Swedish central bank Governor Stefan Ingves said a 22 percent surge in the krona against the dollar in the past year marks a “normalization” that won’t harm exporters, signaling the bank isn’t planning to adjust policy to prevent further appreciation.
“As far as we can see, we’re going to have a very large current account surplus for the foreseeable future, so when it comes to the exchange rate, we’re seeing a normalization rather than an excessive appreciation,” Ingves said yesterday in an interview with Bloomberg Television’s Andrea Catherwood. Asked whether he’s concerned about the impact of an appreciation on exporters, he said “no, we are not.”
The bank raised its benchmark repo rate yesterday for a seventh time in a year, bringing it to 2 percent. Ingves reiterated the Riksbank’s commitment to continued rate increases as Sweden withstands the fallout of the euro area’s debt crisis and delivers one of Europe’s fastest economic rebounds.
The krona rose 0.2 percent against the euro to 9.0560 and was trading 0.1 percent higher versus the dollar at 6.2836.
The largest Nordic economy, which sent 44 percent of its exports outside the European Union in May, is unlikely to be hurt by the debt crisis engulfing economies on the euro region’s periphery, Ingves said.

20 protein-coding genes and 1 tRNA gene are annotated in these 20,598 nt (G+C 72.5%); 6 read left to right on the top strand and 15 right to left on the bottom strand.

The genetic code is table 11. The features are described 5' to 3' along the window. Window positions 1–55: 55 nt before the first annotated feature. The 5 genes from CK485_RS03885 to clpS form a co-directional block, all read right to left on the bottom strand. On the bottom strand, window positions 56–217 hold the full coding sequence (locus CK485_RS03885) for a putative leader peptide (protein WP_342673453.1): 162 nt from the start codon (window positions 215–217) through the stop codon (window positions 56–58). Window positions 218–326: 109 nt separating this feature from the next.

“Before we really get affected, many other countries would be affected before us,” he said.
Sweden’s economy grew an annual 6.4 percent in the first quarter after surging 7.7 percent in the final three months of 2010, the statistics office said on May 27. The country has posted trade surpluses every year since 1983.
The krona’s appreciation has yet to suppress export demand.
Sweden’s SKF AB, the world’s largest maker of ball bearings, reported record quarterly profit at the start of 2011 as sales to all regions grew. Volvo AB and Scania AB, two of Europe’s biggest commercial-vehicle makers, also said profits surged as heavy-truck demand rebounded.
The krona, which has gained 6.3 percent against the euro in the past 12 months, is unlikely to continue appreciating at the same pace, Ingves said.
“The significant strengthening of the exchange rate is behind us,” he said at a press briefing after yesterday’s rate announcement. Given a “certain interest rate spread” against the euro area and the U.S. over the “next few years,” the krona “will be pretty stable,” he said.